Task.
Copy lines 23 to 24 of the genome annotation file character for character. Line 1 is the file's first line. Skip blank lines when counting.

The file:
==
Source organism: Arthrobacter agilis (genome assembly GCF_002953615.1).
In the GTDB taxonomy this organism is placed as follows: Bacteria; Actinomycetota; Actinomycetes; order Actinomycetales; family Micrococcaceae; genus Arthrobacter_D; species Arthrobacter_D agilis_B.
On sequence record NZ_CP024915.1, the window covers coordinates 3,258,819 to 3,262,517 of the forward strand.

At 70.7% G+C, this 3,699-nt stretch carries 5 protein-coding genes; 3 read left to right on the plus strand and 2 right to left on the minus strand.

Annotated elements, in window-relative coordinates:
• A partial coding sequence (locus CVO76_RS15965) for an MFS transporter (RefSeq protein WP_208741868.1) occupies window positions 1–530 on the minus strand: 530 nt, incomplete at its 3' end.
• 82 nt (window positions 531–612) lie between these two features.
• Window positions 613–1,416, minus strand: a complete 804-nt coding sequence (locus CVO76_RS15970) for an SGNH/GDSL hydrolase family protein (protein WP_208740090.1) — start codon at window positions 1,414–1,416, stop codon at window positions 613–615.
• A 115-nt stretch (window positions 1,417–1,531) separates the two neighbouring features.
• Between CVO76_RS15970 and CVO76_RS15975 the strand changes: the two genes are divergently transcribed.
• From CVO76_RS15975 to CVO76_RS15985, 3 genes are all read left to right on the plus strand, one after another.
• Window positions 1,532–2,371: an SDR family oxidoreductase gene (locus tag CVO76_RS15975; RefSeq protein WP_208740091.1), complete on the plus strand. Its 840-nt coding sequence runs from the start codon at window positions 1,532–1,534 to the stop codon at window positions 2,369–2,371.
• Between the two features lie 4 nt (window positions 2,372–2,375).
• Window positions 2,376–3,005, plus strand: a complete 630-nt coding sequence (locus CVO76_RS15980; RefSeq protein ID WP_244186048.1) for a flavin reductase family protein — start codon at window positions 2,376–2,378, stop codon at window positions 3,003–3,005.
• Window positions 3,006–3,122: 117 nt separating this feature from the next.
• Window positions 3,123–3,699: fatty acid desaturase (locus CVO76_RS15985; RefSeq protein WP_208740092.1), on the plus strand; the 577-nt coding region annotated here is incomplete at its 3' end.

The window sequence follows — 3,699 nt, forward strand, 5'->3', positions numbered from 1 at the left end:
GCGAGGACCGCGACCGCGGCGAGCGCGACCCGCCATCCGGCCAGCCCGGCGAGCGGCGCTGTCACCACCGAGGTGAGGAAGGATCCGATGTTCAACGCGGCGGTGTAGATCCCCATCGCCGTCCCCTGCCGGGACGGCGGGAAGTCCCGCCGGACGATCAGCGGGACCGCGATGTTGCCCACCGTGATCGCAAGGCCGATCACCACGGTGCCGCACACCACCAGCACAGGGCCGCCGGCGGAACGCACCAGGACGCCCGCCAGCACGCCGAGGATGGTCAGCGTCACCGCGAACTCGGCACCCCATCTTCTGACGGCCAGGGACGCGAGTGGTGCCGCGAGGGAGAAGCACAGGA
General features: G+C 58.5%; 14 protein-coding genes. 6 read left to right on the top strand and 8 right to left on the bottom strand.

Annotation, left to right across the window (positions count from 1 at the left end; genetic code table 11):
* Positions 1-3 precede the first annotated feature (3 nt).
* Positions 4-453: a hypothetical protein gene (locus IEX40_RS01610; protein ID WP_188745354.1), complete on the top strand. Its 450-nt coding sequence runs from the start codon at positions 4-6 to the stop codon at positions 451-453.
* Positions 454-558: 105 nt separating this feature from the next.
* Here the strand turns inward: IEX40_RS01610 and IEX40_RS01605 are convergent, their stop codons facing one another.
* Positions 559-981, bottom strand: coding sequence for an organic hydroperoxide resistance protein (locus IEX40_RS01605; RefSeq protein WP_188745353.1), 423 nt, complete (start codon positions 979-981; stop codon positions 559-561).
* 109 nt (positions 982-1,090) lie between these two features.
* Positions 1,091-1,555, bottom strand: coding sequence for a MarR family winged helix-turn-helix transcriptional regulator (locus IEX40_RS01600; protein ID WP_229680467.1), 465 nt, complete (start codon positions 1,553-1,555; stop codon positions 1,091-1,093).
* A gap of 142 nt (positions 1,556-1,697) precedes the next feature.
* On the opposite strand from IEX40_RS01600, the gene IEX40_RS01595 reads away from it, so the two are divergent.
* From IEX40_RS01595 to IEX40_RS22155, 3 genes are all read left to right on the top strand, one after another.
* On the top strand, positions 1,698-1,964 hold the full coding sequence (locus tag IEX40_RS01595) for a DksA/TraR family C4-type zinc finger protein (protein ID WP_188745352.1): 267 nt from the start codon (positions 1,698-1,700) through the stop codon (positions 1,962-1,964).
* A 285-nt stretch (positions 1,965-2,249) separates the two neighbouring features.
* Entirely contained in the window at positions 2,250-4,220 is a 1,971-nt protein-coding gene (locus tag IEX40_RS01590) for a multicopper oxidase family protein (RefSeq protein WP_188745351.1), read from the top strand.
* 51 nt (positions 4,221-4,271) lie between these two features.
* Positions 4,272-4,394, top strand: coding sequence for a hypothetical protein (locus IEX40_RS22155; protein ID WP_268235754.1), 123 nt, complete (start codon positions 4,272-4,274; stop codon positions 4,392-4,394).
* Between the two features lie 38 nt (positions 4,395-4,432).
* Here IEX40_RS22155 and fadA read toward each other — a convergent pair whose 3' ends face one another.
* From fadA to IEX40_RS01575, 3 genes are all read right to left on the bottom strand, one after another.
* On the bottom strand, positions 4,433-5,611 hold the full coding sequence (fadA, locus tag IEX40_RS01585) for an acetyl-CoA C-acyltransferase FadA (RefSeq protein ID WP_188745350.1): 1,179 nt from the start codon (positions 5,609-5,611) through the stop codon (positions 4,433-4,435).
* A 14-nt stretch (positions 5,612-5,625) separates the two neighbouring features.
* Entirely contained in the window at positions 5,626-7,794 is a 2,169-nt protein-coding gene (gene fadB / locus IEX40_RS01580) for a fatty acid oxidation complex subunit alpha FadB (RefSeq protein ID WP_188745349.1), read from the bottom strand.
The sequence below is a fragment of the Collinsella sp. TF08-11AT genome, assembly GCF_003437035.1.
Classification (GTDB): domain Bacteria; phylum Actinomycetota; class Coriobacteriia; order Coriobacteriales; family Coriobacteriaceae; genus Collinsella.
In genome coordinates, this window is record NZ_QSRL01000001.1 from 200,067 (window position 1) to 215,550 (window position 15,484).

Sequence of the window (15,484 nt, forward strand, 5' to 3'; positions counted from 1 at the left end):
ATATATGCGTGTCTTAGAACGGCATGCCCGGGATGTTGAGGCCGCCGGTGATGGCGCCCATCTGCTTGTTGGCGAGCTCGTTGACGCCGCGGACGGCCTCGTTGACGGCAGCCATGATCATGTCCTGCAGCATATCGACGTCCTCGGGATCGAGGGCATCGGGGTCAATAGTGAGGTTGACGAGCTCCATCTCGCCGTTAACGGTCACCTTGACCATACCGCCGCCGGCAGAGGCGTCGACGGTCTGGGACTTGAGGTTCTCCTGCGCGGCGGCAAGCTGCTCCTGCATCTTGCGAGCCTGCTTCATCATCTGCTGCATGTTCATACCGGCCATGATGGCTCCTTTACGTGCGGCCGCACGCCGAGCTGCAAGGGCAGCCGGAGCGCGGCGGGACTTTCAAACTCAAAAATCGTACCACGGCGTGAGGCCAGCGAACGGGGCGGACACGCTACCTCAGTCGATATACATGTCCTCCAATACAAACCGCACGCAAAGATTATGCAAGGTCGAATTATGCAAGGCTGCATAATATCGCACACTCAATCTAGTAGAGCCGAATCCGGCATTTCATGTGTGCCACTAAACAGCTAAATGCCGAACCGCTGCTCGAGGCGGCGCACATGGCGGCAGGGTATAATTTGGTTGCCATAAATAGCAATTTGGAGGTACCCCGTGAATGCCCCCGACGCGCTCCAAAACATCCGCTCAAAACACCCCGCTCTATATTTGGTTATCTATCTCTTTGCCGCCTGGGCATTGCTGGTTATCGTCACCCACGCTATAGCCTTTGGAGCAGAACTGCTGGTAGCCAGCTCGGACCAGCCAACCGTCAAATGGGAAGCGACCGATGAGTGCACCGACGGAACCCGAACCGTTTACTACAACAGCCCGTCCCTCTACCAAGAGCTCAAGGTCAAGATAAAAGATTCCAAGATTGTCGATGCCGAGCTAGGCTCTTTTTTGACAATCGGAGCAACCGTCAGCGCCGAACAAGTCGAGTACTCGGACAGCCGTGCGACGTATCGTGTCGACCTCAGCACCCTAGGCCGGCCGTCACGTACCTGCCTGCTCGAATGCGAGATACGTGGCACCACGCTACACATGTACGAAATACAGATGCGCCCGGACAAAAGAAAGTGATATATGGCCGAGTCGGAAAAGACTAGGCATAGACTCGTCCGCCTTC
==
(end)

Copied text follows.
* Positions 454-558: 105 nt separating this feature from the next.
* Here the strand turns inward: IEX40_RS01610 and IEX40_RS01605 are convergent, their stop codons facing one another.